Investigators struggled Monday to piece together how a truck driver who plowed into an Amtrak train in the Nevada desert failed to notice the crossing gates and blinking lights that should have been visible a half-mile away.
At least six people were killed and five people are unaccounted for after the fiery crash that gutted two rail cars and left the semi-truck buried inside one.
Nevada Highway Patrol Trooper Chuck Allen said authorities would consider all factors, including fatigue, driver inattention, and drugs or alcohol, with toxicology and autopsy results due within days.
“Was he talking to his buddies behind him? If so, was he looking in the side-view mirror and not looking at the road ahead?” Allen said. “I don’t think we’ll ever know for sure.”
The fire burned so intensely that investigators were delayed in searching the wreckage and hampered in their ability to locate victims in the burned out rubble. Autopsies are expected on all victims.
National transportation officials have sent the same forensics team that helped recover victims of a deadly plane crash near Buffalo, N.Y., two years ago.
It could take up to a year to pinpoint the cause of the crash that killed the truck driver, a conductor and four others on the train. The semi-trailer truck hit the California Zephyr at a highway crossing about 70 miles east of Reno.
Forensic anthropologists Dennis Dirkmaat and Steven Symes were to lead a team from Mercyhurst College in Pennsylvania to the scene, and be there until at least Thursday. The same team helped authorities after a plane plunged into a home in suburban Clarence, N.Y., in 2009, killing the home’s owner and all 49 people aboard the plane.
Earl Weener, a National Transportation Safety Board member, said flashing lights at the crossing were set to blink 25 seconds before a train approaches.
Investigators planned to meet with the company Tuesday and review the driver’s medical history, training and experience, Weener said. He also has said the driver’s professional commercial driving record “is an area we will be taking a very close look at.”
More than two days after the accident, a variety of factors remained unknown, including how fast the driver was going, Weener said.
Two other truck drivers in the convoy and the train’s engineer watched the semitrailer skid the length of a football field before crashing into the train. The other drivers stopped when they saw the gates come down and the warning lights go off as the California Zephyr approached, Weener said. The driver of the big rig in the lead did not.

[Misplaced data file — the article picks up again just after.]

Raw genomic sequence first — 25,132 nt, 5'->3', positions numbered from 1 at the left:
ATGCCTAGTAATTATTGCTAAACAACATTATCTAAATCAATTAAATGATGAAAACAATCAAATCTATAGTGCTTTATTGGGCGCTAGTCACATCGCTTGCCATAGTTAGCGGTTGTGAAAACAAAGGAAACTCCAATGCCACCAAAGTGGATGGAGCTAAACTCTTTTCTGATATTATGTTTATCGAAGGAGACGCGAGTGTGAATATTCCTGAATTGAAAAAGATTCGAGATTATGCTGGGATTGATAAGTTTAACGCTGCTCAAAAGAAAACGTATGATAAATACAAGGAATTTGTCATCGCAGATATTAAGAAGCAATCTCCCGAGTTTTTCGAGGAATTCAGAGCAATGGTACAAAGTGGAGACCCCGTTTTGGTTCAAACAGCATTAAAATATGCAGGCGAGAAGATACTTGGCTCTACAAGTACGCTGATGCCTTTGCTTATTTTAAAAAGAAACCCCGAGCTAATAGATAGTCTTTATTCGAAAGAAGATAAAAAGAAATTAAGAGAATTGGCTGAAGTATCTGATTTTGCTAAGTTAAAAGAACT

The train’s engineer slammed on the emergency brakes, but the train, which was going about 78 mph in an 80-mph zone, traveled a half-mile more before it finally stopped, Weener said. The man watched “the collision in a rearview mirror. He was hoping the train was not going to derail.”
The driver was working for John Davis Trucking Co. in Battle Mountain, Nev. Its website said it was family owned and specialized in hauling ore from local mines, as well as moving gravel and sand. The company did not immediately return a call or email Sunday.
Federal records reviewed by The Associated Press showed the Nevada Department of Public Safety has cited the company for crashes, unsafe driving, and most seriously, operating a truck with tire treads so exposed that it had to be taken off the road.
In that January inspection, authorities deemed the rig an imminent hazard to public safety. The company was also cited for two crashes in the last two years, including one in February 2010 that injured a person in Washoe County. Federal records do not detail who was at fault.
Weener said the company had received seven violations since 2010 and that one of them forced a truck to be taken out of service, but he provided no other details. It was difficult to say whether the company’s record was significant or atypical in the industry, he added.
The federal records showed the other citations were for issues such as oil leaks and inoperative lamps, a company driver who didn’t use a seat belt, and lane restriction and cargo violations. They were not deemed sufficiently serious to order the vehicle off the road.
Allen said it was not unusual for state public safety officials conducting spot roadside inspections to take trucks out of service for unsafe driving practices or discrepancies in travel logs.
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